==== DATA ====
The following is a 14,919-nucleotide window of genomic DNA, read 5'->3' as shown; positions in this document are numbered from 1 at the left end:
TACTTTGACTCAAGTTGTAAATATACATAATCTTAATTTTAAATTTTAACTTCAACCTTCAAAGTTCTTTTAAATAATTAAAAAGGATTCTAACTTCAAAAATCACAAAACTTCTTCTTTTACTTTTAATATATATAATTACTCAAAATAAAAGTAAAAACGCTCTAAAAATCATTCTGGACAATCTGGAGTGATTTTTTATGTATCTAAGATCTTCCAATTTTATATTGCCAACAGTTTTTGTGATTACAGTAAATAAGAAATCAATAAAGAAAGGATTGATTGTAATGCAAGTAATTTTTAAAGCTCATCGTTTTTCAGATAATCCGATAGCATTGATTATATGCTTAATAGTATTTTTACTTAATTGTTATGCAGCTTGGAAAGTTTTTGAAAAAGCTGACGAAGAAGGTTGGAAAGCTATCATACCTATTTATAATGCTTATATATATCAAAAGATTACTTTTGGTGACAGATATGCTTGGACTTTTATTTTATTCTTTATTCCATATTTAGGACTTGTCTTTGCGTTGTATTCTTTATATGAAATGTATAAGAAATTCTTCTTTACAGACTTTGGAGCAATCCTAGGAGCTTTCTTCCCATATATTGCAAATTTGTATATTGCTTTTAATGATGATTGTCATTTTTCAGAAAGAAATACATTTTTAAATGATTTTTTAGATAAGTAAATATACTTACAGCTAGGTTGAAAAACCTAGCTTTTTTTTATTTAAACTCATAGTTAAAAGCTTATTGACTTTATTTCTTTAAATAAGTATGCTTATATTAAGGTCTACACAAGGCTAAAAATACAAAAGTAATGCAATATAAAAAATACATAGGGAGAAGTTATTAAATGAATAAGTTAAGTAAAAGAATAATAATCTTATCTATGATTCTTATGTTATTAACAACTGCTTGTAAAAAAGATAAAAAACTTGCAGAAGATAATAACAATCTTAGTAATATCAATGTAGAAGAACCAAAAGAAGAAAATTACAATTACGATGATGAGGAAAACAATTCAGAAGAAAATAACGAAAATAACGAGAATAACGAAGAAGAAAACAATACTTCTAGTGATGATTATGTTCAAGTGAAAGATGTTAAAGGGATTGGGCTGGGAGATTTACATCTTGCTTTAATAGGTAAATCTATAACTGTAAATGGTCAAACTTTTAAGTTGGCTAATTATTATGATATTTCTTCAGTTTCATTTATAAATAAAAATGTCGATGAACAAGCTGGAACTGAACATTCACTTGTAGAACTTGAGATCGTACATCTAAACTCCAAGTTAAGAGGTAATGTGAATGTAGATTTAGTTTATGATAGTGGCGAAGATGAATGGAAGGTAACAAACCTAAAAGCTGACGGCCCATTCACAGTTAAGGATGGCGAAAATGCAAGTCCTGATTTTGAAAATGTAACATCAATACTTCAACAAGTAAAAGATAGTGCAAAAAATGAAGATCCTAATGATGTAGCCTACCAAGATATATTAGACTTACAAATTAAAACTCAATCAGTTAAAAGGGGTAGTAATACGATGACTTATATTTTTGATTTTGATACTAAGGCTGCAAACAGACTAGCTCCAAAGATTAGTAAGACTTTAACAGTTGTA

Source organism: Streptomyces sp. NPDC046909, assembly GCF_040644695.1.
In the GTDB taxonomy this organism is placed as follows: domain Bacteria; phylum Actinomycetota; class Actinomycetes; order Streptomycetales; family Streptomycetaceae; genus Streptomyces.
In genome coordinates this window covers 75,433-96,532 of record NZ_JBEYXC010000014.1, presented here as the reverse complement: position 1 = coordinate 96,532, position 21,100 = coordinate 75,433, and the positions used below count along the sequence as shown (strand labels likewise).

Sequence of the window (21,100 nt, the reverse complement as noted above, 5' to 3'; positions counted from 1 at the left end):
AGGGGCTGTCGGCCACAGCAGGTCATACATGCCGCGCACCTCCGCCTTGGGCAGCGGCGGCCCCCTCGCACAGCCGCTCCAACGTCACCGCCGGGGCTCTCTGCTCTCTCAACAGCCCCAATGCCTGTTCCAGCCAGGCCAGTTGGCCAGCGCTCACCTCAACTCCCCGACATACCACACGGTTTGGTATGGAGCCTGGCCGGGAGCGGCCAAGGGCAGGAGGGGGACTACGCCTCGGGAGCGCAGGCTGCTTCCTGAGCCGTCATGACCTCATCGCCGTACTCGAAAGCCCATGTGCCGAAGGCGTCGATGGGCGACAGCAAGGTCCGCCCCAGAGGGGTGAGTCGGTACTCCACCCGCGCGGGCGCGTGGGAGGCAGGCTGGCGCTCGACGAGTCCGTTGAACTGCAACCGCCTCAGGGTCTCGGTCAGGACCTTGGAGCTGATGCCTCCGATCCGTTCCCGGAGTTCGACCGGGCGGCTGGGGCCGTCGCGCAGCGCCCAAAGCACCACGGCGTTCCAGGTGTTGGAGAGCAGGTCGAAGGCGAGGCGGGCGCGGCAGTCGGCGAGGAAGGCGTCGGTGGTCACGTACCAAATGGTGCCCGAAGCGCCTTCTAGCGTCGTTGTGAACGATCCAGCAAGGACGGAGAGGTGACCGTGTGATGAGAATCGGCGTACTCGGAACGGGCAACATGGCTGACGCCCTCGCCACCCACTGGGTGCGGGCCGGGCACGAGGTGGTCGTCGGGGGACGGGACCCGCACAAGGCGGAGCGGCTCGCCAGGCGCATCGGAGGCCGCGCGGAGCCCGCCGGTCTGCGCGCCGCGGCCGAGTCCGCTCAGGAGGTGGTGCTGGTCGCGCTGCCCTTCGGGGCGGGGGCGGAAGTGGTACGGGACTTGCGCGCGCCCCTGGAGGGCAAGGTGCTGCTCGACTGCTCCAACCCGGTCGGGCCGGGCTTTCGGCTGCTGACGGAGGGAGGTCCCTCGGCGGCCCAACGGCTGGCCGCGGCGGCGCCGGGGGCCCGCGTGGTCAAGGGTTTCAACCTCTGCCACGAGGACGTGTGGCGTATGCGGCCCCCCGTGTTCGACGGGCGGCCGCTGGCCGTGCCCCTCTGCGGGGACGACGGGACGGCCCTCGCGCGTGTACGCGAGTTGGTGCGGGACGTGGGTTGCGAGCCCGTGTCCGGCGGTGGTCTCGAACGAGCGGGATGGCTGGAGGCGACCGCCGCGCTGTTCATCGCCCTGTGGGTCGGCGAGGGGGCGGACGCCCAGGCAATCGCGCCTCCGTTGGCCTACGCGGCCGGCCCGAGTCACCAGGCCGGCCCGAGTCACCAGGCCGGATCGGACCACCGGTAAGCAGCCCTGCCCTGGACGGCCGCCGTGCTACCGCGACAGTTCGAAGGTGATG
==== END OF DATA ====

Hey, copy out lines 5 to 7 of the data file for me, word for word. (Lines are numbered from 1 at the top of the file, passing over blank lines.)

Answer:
In genome coordinates this window covers 75,433-96,532 of record NZ_JBEYXC010000014.1, presented here as the reverse complement: position 1 = coordinate 96,532, position 21,100 = coordinate 75,433, and the positions used below count along the sequence as shown (strand labels likewise).

Sequence of the window (21,100 nt, the reverse complement as noted above, 5' to 3'; positions counted from 1 at the left end):
AGGGGCTGTCGGCCACAGCAGGTCATACATGCCGCGCACCTCCGCCTTGGGCAGCGGCGGCCCCCTCGCACAGCCGCTCCAACGTCACCGCCGGGGCTCTCTGCTCTCTCAACAGCCCCAATGCCTGTTCCAGCCAGGCCAGTTGGCCAGCGCTCACCTCAACTCCCCGACATACCACACGGTTTGGTATGGAGCCTGGCCGGGAGCGGCCAAGGGCAGGAGGGGGACTACGCCTCGGGAGCGCAGGCTGCTTCCTGAGCCGTCATGACCTCATCGCCGTACTCGAAAGCCCATGTGCCGAAGGCGTCGATGGGCGACAGCAAGGTCCGCCCCAGAGGGGTGAGTCGGTACTCCACCCGCGCGGGCGCGTGGGAGGCAGGCTGGCGCTCGACGAGTCCGTTGAACTGCAACCGCCTCAGGGTCTCGGTCAGGACCTTGGAGCTGATGCCTCCGATCCGTTCCCGGAGTTCGACCGGGCGGCTGGGGCCGTCGCGCAGCGCCCAAAGCACCACGGCGTTCCAGGTGTTGGAGAGCAGGTCGAAGGCGAGGCGGGCGCGGCAGTCGGCGAGGAAGGCGTCGGTGGTCACGTACCAAATGGTGCCCGAAGCGCCTTCTAGCGTCGTTGTGAACGATCCAGCAAGGACGGAGAGGTGACCGTGTGATGAGAATCGGCGTACTCGGAACGGGCAACATGGCTGACGCCCTCGCCACCCACTGGGTGCGGGCCGGGCACGAGGTGGTCGTCGGGGGACGGGACCCGCACAAGGCGGAGCGGCTCGCCAGGCGCATCGGAGGCCGCGCGGAGCCCGCCGGTCTGCGCGCCGCGGCCGAGTCCGCTCAGGAGGTGGTGCTGGTCGCGCTGCCCTTCGGGGCGGGGGCGGAAGTGGTACGGGACTTGCGCGCGCCCCTGGAGGGCAAGGTGCTGCTCGACTGCTCCAACCCGGTCGGGCCGGGCTTTCGGCTGCTGACGGAGGGAGGTCCCTCGGCGGCCCAACGGCTGGCCGCGGCGGCGCCGGGGGCCCGCGTGGTCAAGGGTTTCAACCTCTGCCACGAGGACGTGTGGCGTATGCGGCCCCCCGTGTTCGACGGGCGGCCGCTGGCCGTGCCCCTCTGCGGGGACGACGGGACGGCCCTCGCGCGTGTACGCGAGTTGGTGCGGGACGTGGGTTGCGAGCCCGTGTCCGGCGGTGGTCTCGAACGAGCGGGATGGCTGGAGGCGACCGCCGCGCTGTTCATCGCCCTGTGGGTCGGCGAGGGGGCGGACGCCCAGGCAATCGCGCCTCCGTTGGCCTACGCGGCCGGCCCGAGTCACCAGGCCGGCCCGAGTCACCAGGCCGGATCGGACCACCGGTAAGCAGCCCTGCCCTGGACGGCCGCCGTGCTACCGCGACAGTTCGAAGGTGATG